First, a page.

There are some important things to note about HB 208.

First, if approved by voters, this amendment will not automatically give Kentucky families new education options. It just prevents judges from using the state constitution to circumvent the legislature when lawmakers do, in the future, adopt new school choice legislation. The General Assembly can then introduce charter schools, scholarship tax credits, education savings accounts, or other ways to give low- and middle-income families the same kinds of education options enjoyed by the children of affluent families every day.

Second, it is a persistent falsehood, deliberately spread by the education estabishment, that school choice policies "drain money" from traditional public schools. This amendment makes clear that any future school choice program will be funded outside of the "system of common schools," the constitution's archaic term for "public school system." School choice in Kentucky, following this amendment, will actually increase the total amount of funding for education in the Commonwealth.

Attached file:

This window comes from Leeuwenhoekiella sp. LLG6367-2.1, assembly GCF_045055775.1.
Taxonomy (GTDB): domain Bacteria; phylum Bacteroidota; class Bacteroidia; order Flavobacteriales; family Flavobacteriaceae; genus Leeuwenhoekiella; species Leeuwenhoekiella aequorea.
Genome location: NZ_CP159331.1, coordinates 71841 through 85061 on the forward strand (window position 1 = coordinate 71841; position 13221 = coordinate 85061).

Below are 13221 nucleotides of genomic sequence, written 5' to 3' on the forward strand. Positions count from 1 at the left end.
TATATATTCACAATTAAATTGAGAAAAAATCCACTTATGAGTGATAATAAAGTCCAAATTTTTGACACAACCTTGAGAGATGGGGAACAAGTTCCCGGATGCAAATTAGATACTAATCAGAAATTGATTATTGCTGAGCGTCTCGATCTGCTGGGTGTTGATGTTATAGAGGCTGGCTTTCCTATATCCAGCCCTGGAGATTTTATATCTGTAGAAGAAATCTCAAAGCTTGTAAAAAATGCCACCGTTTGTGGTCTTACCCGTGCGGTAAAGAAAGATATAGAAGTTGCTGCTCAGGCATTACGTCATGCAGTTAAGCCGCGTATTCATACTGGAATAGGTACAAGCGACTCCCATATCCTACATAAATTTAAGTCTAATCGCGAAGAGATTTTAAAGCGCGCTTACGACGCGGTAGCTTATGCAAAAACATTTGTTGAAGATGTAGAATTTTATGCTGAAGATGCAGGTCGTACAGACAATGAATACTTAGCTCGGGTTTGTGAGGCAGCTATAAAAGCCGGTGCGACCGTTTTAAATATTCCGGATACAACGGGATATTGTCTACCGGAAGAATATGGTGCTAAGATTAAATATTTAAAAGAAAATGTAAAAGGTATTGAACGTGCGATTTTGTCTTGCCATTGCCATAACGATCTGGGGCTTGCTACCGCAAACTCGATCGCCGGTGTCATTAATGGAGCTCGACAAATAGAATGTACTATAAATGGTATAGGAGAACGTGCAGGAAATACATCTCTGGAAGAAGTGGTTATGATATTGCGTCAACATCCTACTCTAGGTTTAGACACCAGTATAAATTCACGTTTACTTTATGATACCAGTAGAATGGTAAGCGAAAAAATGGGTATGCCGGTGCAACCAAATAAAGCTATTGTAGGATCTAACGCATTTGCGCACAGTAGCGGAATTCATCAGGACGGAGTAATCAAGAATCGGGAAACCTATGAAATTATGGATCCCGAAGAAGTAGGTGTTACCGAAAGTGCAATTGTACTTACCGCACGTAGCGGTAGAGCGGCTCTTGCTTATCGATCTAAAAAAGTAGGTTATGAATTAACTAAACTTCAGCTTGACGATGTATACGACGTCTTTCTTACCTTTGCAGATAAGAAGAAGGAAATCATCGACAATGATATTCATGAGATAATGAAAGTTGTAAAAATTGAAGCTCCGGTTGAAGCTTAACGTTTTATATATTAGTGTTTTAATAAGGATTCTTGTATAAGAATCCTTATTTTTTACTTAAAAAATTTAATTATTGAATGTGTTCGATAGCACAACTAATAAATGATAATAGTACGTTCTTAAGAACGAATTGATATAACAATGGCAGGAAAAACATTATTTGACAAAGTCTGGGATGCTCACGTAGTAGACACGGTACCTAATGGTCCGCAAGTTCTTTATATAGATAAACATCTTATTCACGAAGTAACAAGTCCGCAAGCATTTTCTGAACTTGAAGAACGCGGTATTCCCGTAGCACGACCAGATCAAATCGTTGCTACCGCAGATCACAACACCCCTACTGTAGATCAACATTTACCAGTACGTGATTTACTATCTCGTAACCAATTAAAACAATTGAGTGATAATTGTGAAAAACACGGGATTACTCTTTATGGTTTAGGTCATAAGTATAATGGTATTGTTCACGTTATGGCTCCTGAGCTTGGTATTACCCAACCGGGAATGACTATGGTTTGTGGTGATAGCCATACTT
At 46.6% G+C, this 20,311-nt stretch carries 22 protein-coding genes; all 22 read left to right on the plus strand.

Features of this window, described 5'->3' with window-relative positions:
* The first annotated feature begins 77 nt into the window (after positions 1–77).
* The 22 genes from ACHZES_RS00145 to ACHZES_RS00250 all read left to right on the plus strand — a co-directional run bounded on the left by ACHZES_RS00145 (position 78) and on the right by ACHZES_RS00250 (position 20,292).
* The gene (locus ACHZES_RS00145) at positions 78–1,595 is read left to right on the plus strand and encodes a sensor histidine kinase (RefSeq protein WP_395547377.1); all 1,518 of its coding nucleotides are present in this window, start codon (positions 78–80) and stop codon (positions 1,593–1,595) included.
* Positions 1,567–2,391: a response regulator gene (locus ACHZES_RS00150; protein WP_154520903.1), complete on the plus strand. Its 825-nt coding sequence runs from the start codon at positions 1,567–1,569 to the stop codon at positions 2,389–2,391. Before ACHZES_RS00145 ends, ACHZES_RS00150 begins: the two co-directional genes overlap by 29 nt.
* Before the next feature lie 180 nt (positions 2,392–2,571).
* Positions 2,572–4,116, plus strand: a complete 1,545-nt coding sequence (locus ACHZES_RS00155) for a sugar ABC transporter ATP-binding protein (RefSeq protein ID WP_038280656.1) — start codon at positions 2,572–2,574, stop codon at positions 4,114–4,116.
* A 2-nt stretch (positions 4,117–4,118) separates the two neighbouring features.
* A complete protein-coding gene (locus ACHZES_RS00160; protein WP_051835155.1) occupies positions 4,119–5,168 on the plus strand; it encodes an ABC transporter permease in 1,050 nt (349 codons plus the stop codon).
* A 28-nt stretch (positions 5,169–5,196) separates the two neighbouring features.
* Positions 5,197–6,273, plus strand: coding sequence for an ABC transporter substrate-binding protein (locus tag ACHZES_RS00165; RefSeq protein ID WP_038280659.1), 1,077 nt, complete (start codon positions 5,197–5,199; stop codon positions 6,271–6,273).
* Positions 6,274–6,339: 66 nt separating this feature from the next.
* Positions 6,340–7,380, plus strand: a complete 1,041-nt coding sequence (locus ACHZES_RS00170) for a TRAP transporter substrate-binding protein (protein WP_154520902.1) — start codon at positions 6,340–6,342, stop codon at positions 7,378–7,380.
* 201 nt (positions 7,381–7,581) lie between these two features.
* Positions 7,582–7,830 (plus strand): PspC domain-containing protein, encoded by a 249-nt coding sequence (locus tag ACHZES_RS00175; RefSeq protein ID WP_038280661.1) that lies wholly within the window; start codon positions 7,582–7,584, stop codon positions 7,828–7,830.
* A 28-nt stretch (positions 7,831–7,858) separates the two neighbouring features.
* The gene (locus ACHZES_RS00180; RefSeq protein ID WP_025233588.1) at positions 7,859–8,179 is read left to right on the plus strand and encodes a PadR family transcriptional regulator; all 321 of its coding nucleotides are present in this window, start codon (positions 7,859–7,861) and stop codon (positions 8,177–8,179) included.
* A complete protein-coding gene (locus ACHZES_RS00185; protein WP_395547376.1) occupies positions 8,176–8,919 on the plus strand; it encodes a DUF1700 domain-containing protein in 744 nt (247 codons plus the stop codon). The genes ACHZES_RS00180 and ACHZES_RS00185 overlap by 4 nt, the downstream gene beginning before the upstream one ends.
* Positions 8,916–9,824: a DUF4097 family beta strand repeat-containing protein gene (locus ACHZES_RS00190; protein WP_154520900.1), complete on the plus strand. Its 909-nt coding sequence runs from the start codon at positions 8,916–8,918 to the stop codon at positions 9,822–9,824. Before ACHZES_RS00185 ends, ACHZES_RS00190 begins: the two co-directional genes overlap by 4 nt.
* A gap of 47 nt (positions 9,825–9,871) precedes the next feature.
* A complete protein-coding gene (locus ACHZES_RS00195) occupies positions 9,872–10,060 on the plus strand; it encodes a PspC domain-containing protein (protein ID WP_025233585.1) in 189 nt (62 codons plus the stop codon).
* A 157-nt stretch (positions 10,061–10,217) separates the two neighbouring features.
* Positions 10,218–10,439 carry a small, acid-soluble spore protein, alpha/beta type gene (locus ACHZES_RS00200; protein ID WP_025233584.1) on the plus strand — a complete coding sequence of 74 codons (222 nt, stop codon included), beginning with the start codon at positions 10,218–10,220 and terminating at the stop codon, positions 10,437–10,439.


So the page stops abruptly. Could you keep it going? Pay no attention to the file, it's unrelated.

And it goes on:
Finally, HB 208 must be approved by the Kentucky General Assembly before it goes to the voters. In the past, Kentucky lawmakers have been highly reluctant to pass robust school choice laws, even though Kentucky is completely surrounded by states that have embraced school choice and are experiencing great results. This is a testament to the incredible political power of the education establishment, which will lobby ferociously to keep HB 208 from moving forward.